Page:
With the whole world at our fingertips in online stores and available to be put in the cart, the world is facing a completely new situation: what happens to all the packaging material?
We order online faster than we can put shoes on to run to the store, and ordering online has become increasingly popular over the years . Recent years have only added to this, and in 2020, more than two billion people purchased goods or services online. Globalisation and most recently the Covid-19 pandemic have ensured that anything can and will be ordered online and shipped to one’s doorstep. While e-commerce solves many issues, we can’t escape the CO2 emissions resulting from ordering online and all the parcels that need to be recycled.
Before we play the blame game, brick and mortar shopping isn’t so innocent either. When the emissions of shipping to the shops, keeping shops warm and lit and the emissions of everyone going to them are combined, there is no clear winner on what’s more sustainable – visiting the shop or ordering online.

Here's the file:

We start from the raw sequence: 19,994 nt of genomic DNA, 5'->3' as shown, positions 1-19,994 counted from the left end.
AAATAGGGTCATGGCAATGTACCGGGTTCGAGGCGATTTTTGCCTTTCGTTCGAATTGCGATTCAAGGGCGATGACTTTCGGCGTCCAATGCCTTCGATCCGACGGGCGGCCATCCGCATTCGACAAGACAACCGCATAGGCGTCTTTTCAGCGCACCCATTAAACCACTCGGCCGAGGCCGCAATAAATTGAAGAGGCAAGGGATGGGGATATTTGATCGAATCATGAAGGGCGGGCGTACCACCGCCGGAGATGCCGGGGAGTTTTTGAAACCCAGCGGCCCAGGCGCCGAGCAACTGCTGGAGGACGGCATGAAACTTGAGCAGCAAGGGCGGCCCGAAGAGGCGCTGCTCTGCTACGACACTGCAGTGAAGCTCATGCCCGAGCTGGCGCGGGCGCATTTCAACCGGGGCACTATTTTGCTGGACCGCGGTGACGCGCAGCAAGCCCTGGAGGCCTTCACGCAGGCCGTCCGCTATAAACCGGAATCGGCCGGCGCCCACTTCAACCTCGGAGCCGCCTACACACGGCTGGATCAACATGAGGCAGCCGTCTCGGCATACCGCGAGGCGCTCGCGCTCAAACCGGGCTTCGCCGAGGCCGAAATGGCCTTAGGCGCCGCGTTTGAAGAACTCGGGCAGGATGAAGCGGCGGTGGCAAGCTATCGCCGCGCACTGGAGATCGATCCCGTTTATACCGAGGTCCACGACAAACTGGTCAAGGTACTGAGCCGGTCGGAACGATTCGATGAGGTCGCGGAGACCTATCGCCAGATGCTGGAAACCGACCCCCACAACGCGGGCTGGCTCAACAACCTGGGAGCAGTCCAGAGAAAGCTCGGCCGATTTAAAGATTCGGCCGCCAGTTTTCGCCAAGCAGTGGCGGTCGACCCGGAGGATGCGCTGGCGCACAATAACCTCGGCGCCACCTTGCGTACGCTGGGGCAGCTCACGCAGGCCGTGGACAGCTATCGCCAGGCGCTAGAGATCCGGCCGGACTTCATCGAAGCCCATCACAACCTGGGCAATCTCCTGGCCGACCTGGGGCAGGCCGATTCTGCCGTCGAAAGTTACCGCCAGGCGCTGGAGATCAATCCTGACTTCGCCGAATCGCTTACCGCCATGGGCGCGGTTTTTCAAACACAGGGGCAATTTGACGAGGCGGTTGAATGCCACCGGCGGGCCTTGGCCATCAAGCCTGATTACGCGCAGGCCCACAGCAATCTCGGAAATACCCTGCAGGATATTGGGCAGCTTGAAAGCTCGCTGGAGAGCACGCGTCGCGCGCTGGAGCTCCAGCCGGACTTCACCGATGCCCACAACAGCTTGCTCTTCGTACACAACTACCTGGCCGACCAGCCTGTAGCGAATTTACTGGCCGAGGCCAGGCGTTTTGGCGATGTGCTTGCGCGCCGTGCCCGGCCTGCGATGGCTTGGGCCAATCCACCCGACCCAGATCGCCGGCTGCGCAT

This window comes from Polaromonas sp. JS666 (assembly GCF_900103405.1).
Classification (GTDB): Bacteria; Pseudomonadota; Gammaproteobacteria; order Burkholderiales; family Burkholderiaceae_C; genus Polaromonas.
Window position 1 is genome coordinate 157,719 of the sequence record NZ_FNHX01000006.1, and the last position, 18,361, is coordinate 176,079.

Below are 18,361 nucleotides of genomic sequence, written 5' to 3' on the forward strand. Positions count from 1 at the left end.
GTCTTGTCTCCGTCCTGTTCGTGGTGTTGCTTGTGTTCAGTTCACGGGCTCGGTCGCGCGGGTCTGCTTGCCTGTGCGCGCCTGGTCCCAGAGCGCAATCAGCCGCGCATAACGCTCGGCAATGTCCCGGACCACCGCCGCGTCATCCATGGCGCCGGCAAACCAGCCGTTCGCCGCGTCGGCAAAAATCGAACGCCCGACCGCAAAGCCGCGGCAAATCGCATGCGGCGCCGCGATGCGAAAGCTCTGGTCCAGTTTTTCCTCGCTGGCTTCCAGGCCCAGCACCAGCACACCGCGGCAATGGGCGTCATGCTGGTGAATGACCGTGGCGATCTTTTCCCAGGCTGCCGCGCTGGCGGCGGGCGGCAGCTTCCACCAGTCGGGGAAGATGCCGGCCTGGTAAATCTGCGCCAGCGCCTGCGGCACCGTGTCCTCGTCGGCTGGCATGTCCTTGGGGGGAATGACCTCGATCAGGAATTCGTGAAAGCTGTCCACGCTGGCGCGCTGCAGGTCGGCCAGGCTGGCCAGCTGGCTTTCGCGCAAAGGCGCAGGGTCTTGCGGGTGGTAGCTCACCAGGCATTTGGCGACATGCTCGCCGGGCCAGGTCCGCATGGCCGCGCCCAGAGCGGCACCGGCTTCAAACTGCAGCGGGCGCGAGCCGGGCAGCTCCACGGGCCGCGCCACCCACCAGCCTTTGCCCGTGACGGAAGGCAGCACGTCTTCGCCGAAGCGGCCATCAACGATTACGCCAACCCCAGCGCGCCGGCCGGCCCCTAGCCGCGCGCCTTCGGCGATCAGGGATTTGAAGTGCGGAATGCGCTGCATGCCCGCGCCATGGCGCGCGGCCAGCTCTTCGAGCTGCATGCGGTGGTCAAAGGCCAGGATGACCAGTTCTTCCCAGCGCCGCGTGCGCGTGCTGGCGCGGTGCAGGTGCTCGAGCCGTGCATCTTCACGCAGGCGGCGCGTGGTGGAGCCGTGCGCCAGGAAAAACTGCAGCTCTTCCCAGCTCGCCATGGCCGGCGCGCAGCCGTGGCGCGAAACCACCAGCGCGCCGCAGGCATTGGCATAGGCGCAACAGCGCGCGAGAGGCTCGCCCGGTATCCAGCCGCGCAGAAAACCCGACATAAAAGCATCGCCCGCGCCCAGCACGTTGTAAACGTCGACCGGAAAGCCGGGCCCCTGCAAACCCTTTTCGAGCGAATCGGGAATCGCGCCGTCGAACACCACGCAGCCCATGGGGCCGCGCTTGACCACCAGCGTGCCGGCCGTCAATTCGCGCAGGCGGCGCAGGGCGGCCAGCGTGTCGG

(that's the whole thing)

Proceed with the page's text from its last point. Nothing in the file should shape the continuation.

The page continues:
From a sustainability perspective, this begs at least two questions. Can the world handle the emissions created by online shopping? And what happens to all the packages used in shipping?
Is environmentally sustainable packaging in the era of e-commerce possible?
According to the World Economic Forum, the whole sphere of online ordering created 19 million tonnes of CO2 emissions in 2019. In 2030, this number is expected to grow to 25 million tonnes, which also creates pressure on what happens to all the packaging materials.